My Philadelphia Story
by Bernardine (Dine) Watson
Re-PLACE-ing Philadelphia is building an expanded archive of cultural memory that includes multiple histories, re-place-ing the established with new narratives and understandings. Notes from invited artists and community members consider place via the street, sound, food, trees, and other portals.
Poet Dine Watson shares a trio of poems inspired by her time growing up in Philadelphia.
I live in DC now, but was born in South Philadelphia and grew up on the 1400 block of Montrose Street. No matter where I go, I'll always be a Philly girl. I've been in DC for over a decade and when I meet people here, even before I open my mouth, they ask me where I'm from. They know I'm not from DC. I guess I just have that Philly "thing." I wrote this trio of poems to pay homage to the struggling yet striving community that made me. These poems reflect my memories of the apartment where I was born, behind the Crispus Attucks Hotel at 15th and Catherine Sts.; the block I lived on throughout my childhood; and the first time I left my neighborhood alone. Recently, I was back in the old neighborhood. It's changed a lot, but not in my heart.
I remember a flowered bed spread
tucked neatly around a fold out sofa
a polyester garden of wilted pansies
likely chosen to match the fading wall paper
a vain attempt, I’m sure, to bring the outside in
as they say in all the magazines.
I remember a console sitting over in the corner
as old and tired as the fading wall paper
but Sammy Davis Jr. would sing right to me
such high fidelity!
I’d twirl and twirl
going around with the record
catching glimpses of pansies
from the corner of my eye.
I could not have been more than three or four
too young to understand the meaning of anything
our two-room apartment down a long dark hallway
first floor back behind the colored hotel
my parents sleeping under a polyester garden
on a sofa that folded out
into a room meant for living.
I was much too young and didn’t understand
that the voice I heard
the man crooning in the console
was a one-eyed negro singing for his supper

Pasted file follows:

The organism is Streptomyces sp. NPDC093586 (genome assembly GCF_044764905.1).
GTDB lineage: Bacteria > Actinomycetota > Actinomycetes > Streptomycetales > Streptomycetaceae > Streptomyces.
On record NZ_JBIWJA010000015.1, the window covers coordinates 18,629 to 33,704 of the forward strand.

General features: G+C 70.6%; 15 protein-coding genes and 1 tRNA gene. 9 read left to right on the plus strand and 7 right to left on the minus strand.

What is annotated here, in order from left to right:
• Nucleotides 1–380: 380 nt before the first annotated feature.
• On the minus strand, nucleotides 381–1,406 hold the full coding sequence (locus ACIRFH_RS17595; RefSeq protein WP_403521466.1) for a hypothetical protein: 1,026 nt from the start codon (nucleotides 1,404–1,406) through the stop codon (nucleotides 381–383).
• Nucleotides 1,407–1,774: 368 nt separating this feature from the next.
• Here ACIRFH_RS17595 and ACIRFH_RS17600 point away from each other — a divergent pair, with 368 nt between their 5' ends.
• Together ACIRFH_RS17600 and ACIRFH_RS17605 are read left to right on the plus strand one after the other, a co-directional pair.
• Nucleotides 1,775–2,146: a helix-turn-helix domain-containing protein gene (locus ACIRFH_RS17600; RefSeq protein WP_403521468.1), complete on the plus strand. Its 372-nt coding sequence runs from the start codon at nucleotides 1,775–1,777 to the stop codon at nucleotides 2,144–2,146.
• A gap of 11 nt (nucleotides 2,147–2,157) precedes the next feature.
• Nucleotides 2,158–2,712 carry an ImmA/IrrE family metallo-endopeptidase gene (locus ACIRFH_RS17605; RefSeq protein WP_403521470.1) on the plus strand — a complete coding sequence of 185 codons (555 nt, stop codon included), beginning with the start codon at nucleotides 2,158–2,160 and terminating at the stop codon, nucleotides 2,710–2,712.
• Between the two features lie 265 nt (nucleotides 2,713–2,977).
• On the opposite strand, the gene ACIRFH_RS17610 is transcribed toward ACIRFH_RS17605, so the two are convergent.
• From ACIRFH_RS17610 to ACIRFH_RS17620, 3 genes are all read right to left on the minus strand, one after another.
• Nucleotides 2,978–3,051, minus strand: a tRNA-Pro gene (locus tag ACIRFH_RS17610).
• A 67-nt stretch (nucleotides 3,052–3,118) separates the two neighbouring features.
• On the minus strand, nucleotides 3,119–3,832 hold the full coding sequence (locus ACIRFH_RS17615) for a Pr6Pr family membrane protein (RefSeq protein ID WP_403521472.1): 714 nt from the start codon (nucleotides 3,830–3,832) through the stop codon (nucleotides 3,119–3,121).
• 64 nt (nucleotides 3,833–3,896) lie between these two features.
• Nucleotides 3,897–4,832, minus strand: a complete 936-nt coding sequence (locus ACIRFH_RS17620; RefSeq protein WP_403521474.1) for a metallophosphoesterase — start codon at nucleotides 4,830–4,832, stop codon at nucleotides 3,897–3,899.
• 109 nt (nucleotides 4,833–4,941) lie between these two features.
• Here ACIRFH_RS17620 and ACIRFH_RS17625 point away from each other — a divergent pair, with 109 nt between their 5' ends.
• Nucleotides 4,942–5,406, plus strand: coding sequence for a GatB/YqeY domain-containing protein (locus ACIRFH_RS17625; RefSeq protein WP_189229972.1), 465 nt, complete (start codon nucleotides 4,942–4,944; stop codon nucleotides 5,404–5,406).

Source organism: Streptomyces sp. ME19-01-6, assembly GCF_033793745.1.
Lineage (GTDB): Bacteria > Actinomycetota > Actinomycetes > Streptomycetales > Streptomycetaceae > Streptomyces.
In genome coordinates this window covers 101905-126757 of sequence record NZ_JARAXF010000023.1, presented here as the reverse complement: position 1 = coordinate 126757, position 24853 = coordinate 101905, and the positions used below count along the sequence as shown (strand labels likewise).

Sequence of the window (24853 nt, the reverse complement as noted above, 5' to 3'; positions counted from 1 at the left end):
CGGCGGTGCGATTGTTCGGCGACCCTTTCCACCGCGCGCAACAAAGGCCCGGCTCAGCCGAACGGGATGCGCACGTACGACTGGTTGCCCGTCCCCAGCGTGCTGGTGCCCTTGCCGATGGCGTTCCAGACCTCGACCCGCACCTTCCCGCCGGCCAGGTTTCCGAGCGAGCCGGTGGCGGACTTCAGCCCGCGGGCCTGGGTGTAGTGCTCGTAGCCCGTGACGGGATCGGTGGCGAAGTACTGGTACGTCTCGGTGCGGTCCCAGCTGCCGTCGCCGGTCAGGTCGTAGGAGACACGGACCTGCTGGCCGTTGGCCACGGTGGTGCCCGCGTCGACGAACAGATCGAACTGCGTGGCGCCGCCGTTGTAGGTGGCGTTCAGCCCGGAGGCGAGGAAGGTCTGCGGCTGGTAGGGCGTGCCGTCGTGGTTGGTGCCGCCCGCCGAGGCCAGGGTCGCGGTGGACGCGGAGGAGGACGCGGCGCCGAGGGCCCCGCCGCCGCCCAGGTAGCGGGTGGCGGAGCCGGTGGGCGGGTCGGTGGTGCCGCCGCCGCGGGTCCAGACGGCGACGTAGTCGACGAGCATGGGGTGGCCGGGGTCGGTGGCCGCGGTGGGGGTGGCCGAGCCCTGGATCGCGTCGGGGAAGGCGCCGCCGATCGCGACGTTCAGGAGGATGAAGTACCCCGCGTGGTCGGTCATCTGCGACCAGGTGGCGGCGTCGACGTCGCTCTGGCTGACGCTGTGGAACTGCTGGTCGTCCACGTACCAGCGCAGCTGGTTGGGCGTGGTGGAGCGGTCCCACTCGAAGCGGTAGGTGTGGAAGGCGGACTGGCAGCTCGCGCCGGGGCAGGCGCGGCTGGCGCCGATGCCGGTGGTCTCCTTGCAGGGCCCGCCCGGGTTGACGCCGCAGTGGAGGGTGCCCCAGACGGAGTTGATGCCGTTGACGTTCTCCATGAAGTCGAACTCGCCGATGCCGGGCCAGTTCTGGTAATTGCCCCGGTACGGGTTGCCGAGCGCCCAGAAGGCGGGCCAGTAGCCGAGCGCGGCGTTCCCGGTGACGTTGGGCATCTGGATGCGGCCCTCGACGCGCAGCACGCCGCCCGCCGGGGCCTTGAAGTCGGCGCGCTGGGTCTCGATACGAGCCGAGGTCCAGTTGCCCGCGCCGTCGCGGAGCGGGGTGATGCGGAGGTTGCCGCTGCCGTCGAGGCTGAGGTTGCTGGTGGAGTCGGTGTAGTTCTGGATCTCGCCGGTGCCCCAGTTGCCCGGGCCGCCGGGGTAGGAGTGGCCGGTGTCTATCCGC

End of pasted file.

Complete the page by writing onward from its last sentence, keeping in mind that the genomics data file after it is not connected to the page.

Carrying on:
and the colored hotel was named for Crispus Attucks
a runaway slave
and the first man to die
for the American dream.
How could I know?
As I twirled and twirled
around in that room
that my mother was dreaming on the fold out sofa
of a house with a yard full of real pansies blooming
and a bedroom fit for a proper lady.
What did I know?
I was just a little girl
who could feel the music
and it felt like freedom.
Where I’m Coming From: For Montrose Street
A little street full of little houses
12 in a row on either side
close enough for love and thunder
head heart hip toe.
Marble steps scrubbed with pride and purpose
stoop sitting when there was time to pass
double-dutch and nonsense singing
bare feet slapping broken ground.
Talking loud and saying nothing
cold beer in the barrel out back
huckster man calling wares from a wagon
number man pushing fifty cent dreams.
Common walls uncommon people
family by blood and circumstance
up from slavery
city country country city.
They wore the mask, the glove the apron
they wore the smiles and paid the price
they coaxed roses through the concrete
hand hope fist tears.
This is where I’m coming from
a people and place that time has taken
but I still day dream doubledutch
and hear the thunder
in my sleep.
Leaving On the No.2 Bus
I am standing on the corner of Christian at 16th
watching and waiting for the No. 2 bus
I am only two blocks
away from my home
I am a million miles
away from my home.
Walked pass Miss Lee’s house
down to Tommy’s Barbershop
turned left onto Christian by the 7th Day Adventists’
walked up to 16th St.
standing up straight like I been told
and I’m waiting on the corner
for the No. 2 bus.
Miss Lee was sitting in her window
pretending to read the daily newspaper
a dog was barking in the alley
a dog is always barking in the alley.
The men were gathered outside the barbershop
just like they gather every morning
they watched me as I passed them by.
I’ll be 13 by next summer
they called to me by my family name.
My father has given me a leather briefcase
like one he always meant to carry
he says I will grow into it
now I’m standing on the corner
at 16th and Christian.
how long it will take me
to grow into the briefcase.
My mother washed and pressed my hair last night
she curled it into a page boy style
with strips cut from a brown paper bag
black magic passed down from her mother’s mother
I am sparkly clean from head to toe
which mother says is all that matters
I think that this time she is wrong.
I am waiting on the corner for the No.2 bus
it rolls the length of the naked city
from the south side to the north side
and back again for good measure.
It will take me where I have to go.
Mother can not go there with me
father can not go there with me
it’s me, it’s me standing on this corner
I must go there by myself.